Making a call with the bearer token

At this point we have everything we need to start making requests to the APIs using the cURL method. Let’s take a look at what one of these requests will look like if we want to process a credit card payment from someone.

In this simple wrapper, the user will supply a JSON string for the payment POST request that they want to make, based on the API specification for the request. We simply need to create a POST body object, set the URI (which will be on the sandbox), then return the response from the cURL request. What we should be left with is an object containing the success response, or an appropriate error if something went wrong.

That’s really all you need to do to work with the new REST APIs using bearer tokens. There are also SDKs available if you want to bypass this deep integration, which are detailed (with samples) in this post.

Tell me what might be helpful for you

In my next post on the subject I will post out a new PHP API wrapper that extends everything we went through here, and includes methods for working with all functionality of the new APIs, and includes proper error handling. Of course, I really do want to hear from everyone to let me know if there are any samples or walkthroughs in particular that you might find helpful. Would you like to see some video screencast, other tutorials, other languages? Please let me know and I’ll do what I can to put together that for you.

9 thoughts on “Authenticating with OAuth 2 in the new RESTful APIs

  1. David R. Schaller

    Great article. I hope to see all disparate PayPal API’s move to using REST. Is it currently possible to use the REST APIs for facilitating payment requests between two parties – ‘Adaptive Payments’? Our members would like to collect funds on our website from their users.

    1. jcleblanc

      Hi David,

      I agree, I’m looking forward to seeing more functionality being added to the REST APIs. I enjoy the idea of including functionality as it’s needed instead of binding to a single set of APIs.

      Right now payments through the REST APIs are restricted to payments to the code implementer (for instance, making payments through a website), but the multi-user approach that adaptive payments makes available has not been included as of yet.

      Stay tuned though, we’ll keep rolling out new features into the REST APIs, and that is a popular model.

      – Jon

  2. Igor

    Thank you for interesting notes.
    I would like to ask when users could expect other currencies (like EUR) on RESTfull APIes?

    1. Guest

      I don’t have any specific dates yet for the releases outside the US, but I can tell you that the team is actively working on providing alternate currencies. We on the outreach teams are waiting on the alternate currencies as well.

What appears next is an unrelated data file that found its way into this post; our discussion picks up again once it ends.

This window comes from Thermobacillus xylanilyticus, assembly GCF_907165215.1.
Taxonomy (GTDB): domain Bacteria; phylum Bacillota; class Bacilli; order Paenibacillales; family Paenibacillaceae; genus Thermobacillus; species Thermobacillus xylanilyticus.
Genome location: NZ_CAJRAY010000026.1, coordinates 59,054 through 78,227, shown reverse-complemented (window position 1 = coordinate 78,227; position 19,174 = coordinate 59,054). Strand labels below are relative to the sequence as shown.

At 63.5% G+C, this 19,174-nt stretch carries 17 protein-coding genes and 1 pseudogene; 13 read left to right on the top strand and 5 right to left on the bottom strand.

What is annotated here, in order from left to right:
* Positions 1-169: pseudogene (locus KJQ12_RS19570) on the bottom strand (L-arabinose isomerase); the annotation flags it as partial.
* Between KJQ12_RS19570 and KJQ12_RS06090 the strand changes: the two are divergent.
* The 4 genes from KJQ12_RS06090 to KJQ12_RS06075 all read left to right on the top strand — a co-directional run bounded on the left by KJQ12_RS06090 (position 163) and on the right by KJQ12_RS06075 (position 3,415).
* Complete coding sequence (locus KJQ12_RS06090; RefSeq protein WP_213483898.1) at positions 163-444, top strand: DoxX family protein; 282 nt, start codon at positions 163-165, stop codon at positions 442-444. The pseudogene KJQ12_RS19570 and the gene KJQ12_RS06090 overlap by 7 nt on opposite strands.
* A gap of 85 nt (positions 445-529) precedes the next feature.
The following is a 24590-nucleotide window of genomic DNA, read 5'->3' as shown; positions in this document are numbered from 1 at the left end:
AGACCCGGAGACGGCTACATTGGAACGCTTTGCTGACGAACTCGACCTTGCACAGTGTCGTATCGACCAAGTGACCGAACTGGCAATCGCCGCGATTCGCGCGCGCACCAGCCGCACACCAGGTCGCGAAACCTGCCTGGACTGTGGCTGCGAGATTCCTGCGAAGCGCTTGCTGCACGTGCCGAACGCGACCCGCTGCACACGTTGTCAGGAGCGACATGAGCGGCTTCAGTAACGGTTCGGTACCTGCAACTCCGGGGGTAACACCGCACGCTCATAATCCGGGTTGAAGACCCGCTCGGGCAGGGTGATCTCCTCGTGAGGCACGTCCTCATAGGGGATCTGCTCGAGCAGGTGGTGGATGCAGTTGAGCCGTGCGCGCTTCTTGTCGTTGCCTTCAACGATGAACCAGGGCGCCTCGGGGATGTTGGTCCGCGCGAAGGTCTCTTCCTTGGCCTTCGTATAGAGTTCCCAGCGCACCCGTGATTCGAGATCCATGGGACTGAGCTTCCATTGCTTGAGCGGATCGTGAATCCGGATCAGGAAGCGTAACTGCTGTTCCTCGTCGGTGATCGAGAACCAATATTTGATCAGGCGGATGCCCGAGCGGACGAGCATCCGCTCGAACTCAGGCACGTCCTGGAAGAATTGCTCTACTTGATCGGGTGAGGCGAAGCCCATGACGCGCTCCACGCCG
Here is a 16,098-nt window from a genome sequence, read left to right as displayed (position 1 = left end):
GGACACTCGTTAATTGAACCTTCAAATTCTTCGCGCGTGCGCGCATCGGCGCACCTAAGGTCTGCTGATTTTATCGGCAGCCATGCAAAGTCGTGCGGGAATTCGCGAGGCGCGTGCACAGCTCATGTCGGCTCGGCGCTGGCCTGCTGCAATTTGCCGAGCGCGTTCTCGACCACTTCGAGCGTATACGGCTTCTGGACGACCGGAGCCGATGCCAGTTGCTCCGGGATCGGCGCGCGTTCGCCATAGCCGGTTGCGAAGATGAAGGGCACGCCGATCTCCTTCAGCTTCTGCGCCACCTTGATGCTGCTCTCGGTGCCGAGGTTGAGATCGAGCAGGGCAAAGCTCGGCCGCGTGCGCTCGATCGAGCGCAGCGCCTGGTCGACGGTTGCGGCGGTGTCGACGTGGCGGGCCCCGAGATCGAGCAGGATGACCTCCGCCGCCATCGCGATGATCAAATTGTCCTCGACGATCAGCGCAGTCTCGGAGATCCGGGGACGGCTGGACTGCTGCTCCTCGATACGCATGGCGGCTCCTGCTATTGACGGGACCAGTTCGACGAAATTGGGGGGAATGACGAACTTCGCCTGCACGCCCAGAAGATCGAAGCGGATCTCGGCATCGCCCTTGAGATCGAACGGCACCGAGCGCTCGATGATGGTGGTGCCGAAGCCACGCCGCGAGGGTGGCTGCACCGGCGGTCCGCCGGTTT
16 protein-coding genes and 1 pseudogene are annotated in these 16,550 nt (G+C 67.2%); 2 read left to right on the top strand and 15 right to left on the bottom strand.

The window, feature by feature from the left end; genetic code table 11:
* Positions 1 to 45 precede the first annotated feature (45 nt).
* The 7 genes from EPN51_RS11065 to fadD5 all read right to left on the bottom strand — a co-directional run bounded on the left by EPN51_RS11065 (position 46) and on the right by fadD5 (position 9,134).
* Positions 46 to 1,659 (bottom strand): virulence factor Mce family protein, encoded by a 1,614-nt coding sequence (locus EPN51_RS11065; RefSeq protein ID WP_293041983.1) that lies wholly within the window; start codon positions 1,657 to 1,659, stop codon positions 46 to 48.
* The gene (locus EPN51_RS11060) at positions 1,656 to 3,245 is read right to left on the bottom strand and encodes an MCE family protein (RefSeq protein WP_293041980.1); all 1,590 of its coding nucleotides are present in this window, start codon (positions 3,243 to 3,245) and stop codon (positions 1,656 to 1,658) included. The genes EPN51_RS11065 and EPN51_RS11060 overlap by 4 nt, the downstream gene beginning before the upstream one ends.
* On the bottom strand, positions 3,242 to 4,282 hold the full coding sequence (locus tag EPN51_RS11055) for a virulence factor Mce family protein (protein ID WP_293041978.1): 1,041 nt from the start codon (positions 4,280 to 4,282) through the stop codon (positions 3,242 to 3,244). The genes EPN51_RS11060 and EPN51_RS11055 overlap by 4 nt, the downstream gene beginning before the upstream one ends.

2. jcleblanc

      I don’t have any specific dates yet for the releases outside the US, but I can tell you that the team is actively working on providing alternate currencies. We on the outreach teams are waiting on the alternate currencies as well.

  3. Andrew Angell

    So is it correct that I end up with a new access token for pretty much every call I make? Or at least each script I run..??

    This article helped me to get this built into my own set of class libraries for PayPal (thanks for that!) and I’m to the point where I followed your procedure to generate access token in the constructor of the class.

    Then in my actual scripts I create an object of this class and I simply output the value to make sure it’s working as expected, and it is, but each time I refresh that page I get a new access token.

    Should I be caching the access token and re-using it or is that correct to generate one for basically every instance? If I were to re-use the access token, though, I guess I’d have to pull the generation of it out of the constructor and into its own method that I could only call when a previous token is expired..??

    Just trying to get my around how the tokens and everything works. I’ve always had issues understanding oauth for some reason. Any info on that would be greatly appreciated!

    1. jcleblanc

      Hi Andrew,

      I’m sorry that I missed this message from you, but wanted to respond in any event in case you were still wondering or if there was anyone else out there with the same questions.

      When working with OAuth 2 / OpenID Connect, or any of those auth specs, the proper way to work with an access token is not to re-generate a new token each time you refresh the page. Instead, you should store the access token and make requests using that token until it expires.

      I hope that helps,


  4. Mike

    This article has been very helpful. The only thing I was wondering if you ever wrote the next article that you talk about at the end of this one?

  5. Agostino Cinelli

    Maybe a bit offtopic, but… are the REST API compatible with .NET and Azure? The authenticate method is throwing an axception on
    Any hints?